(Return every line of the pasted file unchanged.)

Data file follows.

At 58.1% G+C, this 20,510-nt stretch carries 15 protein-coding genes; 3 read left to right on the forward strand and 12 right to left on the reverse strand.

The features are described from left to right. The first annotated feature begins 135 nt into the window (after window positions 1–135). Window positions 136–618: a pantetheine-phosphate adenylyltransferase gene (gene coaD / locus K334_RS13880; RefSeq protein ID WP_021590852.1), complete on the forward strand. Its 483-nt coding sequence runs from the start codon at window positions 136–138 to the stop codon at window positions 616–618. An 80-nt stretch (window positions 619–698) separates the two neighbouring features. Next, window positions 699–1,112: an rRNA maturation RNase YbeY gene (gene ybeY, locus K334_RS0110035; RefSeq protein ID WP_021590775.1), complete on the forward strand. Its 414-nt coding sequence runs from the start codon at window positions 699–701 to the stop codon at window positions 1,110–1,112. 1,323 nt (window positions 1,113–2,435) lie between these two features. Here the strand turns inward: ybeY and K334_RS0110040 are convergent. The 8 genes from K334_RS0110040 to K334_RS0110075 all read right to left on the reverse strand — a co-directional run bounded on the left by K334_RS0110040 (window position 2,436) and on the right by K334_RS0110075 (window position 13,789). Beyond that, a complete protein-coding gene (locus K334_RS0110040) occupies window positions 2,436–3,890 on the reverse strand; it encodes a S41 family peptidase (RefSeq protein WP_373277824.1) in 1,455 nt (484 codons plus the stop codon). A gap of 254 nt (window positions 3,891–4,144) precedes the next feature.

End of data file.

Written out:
At 58.1% G+C, this 20,510-nt stretch carries 15 protein-coding genes; 3 read left to right on the forward strand and 12 right to left on the reverse strand.

The features are described from left to right. The first annotated feature begins 135 nt into the window (after window positions 1–135). Window positions 136–618: a pantetheine-phosphate adenylyltransferase gene (gene coaD / locus K334_RS13880; RefSeq protein ID WP_021590852.1), complete on the forward strand. Its 483-nt coding sequence runs from the start codon at window positions 136–138 to the stop codon at window positions 616–618. An 80-nt stretch (window positions 619–698) separates the two neighbouring features. Next, window positions 699–1,112: an rRNA maturation RNase YbeY gene (gene ybeY, locus K334_RS0110035; RefSeq protein ID WP_021590775.1), complete on the forward strand. Its 414-nt coding sequence runs from the start codon at window positions 699–701 to the stop codon at window positions 1,110–1,112. 1,323 nt (window positions 1,113–2,435) lie between these two features. Here the strand turns inward: ybeY and K334_RS0110040 are convergent. The 8 genes from K334_RS0110040 to K334_RS0110075 all read right to left on the reverse strand — a co-directional run bounded on the left by K334_RS0110040 (window position 2,436) and on the right by K334_RS0110075 (window position 13,789). Beyond that, a complete protein-coding gene (locus K334_RS0110040) occupies window positions 2,436–3,890 on the reverse strand; it encodes a S41 family peptidase (RefSeq protein WP_373277824.1) in 1,455 nt (484 codons plus the stop codon). A gap of 254 nt (window positions 3,891–4,144) precedes the next feature.